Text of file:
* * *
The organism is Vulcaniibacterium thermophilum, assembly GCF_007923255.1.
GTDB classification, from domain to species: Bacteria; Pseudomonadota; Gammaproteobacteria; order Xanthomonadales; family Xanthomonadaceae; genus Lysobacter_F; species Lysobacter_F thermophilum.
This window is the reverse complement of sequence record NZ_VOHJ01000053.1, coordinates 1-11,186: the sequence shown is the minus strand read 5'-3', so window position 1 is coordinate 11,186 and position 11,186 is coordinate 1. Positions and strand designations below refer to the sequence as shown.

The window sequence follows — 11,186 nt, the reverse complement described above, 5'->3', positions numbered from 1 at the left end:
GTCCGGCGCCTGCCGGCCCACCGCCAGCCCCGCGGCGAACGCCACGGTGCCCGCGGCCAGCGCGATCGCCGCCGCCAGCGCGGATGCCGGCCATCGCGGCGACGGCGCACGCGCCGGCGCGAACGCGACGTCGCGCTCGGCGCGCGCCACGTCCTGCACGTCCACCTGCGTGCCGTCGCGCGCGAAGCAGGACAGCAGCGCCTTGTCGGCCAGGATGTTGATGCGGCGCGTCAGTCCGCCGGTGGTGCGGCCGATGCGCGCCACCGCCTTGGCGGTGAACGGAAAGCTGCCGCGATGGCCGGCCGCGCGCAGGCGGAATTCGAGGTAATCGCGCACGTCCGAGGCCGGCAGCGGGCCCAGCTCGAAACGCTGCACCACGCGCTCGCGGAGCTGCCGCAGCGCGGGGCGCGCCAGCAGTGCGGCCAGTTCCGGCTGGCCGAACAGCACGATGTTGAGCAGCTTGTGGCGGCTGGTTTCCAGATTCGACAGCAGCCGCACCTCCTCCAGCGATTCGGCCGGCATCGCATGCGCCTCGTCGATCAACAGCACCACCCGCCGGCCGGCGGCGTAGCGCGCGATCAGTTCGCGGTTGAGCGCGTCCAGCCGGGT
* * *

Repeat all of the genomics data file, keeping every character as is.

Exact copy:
The organism is Vulcaniibacterium thermophilum, assembly GCF_007923255.1.
GTDB classification, from domain to species: Bacteria; Pseudomonadota; Gammaproteobacteria; order Xanthomonadales; family Xanthomonadaceae; genus Lysobacter_F; species Lysobacter_F thermophilum.
This window is the reverse complement of sequence record NZ_VOHJ01000053.1, coordinates 1-11,186: the sequence shown is the minus strand read 5'-3', so window position 1 is coordinate 11,186 and position 11,186 is coordinate 1. Positions and strand designations below refer to the sequence as shown.

The window sequence follows — 11,186 nt, the reverse complement described above, 5'->3', positions numbered from 1 at the left end:
GTCCGGCGCCTGCCGGCCCACCGCCAGCCCCGCGGCGAACGCCACGGTGCCCGCGGCCAGCGCGATCGCCGCCGCCAGCGCGGATGCCGGCCATCGCGGCGACGGCGCACGCGCCGGCGCGAACGCGACGTCGCGCTCGGCGCGCGCCACGTCCTGCACGTCCACCTGCGTGCCGTCGCGCGCGAAGCAGGACAGCAGCGCCTTGTCGGCCAGGATGTTGATGCGGCGCGTCAGTCCGCCGGTGGTGCGGCCGATGCGCGCCACCGCCTTGGCGGTGAACGGAAAGCTGCCGCGATGGCCGGCCGCGCGCAGGCGGAATTCGAGGTAATCGCGCACGTCCGAGGCCGGCAGCGGGCCCAGCTCGAAACGCTGCACCACGCGCTCGCGGAGCTGCCGCAGCGCGGGGCGCGCCAGCAGTGCGGCCAGTTCCGGCTGGCCGAACAGCACGATGTTGAGCAGCTTGTGGCGGCTGGTTTCCAGATTCGACAGCAGCCGCACCTCCTCCAGCGATTCGGCCGGCATCGCATGCGCCTCGTCGATCAACAGCACCACCCGCCGGCCGGCGGCGTAGCGCGCGATCAGTTCGCGGTTGAGCGCGTCCAGCCGGGT